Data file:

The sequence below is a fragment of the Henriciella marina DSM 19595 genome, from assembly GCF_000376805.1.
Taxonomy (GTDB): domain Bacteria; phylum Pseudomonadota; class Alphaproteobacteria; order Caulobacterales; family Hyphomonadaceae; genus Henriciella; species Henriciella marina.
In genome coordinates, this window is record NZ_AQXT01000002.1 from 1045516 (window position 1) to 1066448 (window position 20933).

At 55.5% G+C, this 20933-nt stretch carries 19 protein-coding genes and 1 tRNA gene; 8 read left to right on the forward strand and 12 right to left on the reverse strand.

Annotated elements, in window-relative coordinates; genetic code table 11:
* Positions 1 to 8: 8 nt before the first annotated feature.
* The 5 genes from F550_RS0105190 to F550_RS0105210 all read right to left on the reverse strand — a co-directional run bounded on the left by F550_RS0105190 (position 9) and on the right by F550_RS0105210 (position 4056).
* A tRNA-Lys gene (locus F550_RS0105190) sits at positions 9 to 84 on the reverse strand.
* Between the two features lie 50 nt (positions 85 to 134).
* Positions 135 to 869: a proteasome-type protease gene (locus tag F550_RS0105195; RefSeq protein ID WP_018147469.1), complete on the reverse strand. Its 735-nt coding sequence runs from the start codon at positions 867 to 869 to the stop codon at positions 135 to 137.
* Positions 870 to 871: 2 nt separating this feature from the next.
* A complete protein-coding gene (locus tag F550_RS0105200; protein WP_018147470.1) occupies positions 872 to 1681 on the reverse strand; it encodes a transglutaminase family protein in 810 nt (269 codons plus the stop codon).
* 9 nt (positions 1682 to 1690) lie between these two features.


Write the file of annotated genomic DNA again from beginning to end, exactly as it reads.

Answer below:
The sequence below is a fragment of the Henriciella marina DSM 19595 genome, from assembly GCF_000376805.1.
Taxonomy (GTDB): domain Bacteria; phylum Pseudomonadota; class Alphaproteobacteria; order Caulobacterales; family Hyphomonadaceae; genus Henriciella; species Henriciella marina.
In genome coordinates, this window is record NZ_AQXT01000002.1 from 1045516 (window position 1) to 1066448 (window position 20933).

At 55.5% G+C, this 20933-nt stretch carries 19 protein-coding genes and 1 tRNA gene; 8 read left to right on the forward strand and 12 right to left on the reverse strand.

Annotated elements, in window-relative coordinates; genetic code table 11:
* Positions 1 to 8: 8 nt before the first annotated feature.
* The 5 genes from F550_RS0105190 to F550_RS0105210 all read right to left on the reverse strand — a co-directional run bounded on the left by F550_RS0105190 (position 9) and on the right by F550_RS0105210 (position 4056).
* A tRNA-Lys gene (locus F550_RS0105190) sits at positions 9 to 84 on the reverse strand.
* Between the two features lie 50 nt (positions 85 to 134).
* Positions 135 to 869: a proteasome-type protease gene (locus tag F550_RS0105195; RefSeq protein ID WP_018147469.1), complete on the reverse strand. Its 735-nt coding sequence runs from the start codon at positions 867 to 869 to the stop codon at positions 135 to 137.
* Positions 870 to 871: 2 nt separating this feature from the next.
* A complete protein-coding gene (locus tag F550_RS0105200; protein WP_018147470.1) occupies positions 872 to 1681 on the reverse strand; it encodes a transglutaminase family protein in 810 nt (269 codons plus the stop codon).
* 9 nt (positions 1682 to 1690) lie between these two features.